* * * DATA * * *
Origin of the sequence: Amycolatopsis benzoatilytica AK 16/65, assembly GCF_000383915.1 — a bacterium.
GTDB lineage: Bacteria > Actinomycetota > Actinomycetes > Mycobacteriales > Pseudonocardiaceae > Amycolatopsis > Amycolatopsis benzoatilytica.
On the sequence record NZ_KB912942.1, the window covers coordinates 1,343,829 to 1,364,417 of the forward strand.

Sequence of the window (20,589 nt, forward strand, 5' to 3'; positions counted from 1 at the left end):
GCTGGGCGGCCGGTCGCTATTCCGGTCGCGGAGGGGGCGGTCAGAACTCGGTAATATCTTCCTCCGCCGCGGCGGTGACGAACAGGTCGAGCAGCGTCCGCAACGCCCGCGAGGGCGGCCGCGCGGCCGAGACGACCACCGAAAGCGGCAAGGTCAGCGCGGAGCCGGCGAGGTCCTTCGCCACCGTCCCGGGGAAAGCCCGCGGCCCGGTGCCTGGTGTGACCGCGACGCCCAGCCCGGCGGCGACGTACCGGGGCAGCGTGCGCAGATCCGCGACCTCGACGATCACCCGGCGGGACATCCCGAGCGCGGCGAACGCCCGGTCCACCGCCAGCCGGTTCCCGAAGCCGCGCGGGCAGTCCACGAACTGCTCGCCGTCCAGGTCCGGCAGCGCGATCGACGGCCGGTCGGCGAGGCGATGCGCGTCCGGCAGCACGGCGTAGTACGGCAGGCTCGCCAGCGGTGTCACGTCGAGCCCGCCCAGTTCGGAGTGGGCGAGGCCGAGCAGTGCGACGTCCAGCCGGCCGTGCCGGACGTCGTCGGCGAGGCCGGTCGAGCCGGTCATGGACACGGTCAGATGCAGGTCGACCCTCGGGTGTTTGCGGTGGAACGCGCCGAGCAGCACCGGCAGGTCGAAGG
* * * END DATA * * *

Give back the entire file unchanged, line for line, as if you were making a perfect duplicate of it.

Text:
Origin of the sequence: Amycolatopsis benzoatilytica AK 16/65, assembly GCF_000383915.1 — a bacterium.
GTDB lineage: Bacteria > Actinomycetota > Actinomycetes > Mycobacteriales > Pseudonocardiaceae > Amycolatopsis > Amycolatopsis benzoatilytica.
On the sequence record NZ_KB912942.1, the window covers coordinates 1,343,829 to 1,364,417 of the forward strand.

Sequence of the window (20,589 nt, forward strand, 5' to 3'; positions counted from 1 at the left end):
GCTGGGCGGCCGGTCGCTATTCCGGTCGCGGAGGGGGCGGTCAGAACTCGGTAATATCTTCCTCCGCCGCGGCGGTGACGAACAGGTCGAGCAGCGTCCGCAACGCCCGCGAGGGCGGCCGCGCGGCCGAGACGACCACCGAAAGCGGCAAGGTCAGCGCGGAGCCGGCGAGGTCCTTCGCCACCGTCCCGGGGAAAGCCCGCGGCCCGGTGCCTGGTGTGACCGCGACGCCCAGCCCGGCGGCGACGTACCGGGGCAGCGTGCGCAGATCCGCGACCTCGACGATCACCCGGCGGGACATCCCGAGCGCGGCGAACGCCCGGTCCACCGCCAGCCGGTTCCCGAAGCCGCGCGGGCAGTCCACGAACTGCTCGCCGTCCAGGTCCGGCAGCGCGATCGACGGCCGGTCGGCGAGGCGATGCGCGTCCGGCAGCACGGCGTAGTACGGCAGGCTCGCCAGCGGTGTCACGTCGAGCCCGCCCAGTTCGGAGTGGGCGAGGCCGAGCAGTGCGACGTCCAGCCGGCCGTGCCGGACGTCGTCGGCGAGGCCGGTCGAGCCGGTCATGGACACGGTCAGATGCAGGTCGACCCTCGGGTGTTTGCGGTGGAACGCGCCGAGCAGCACCGGCAGGTCGAAGG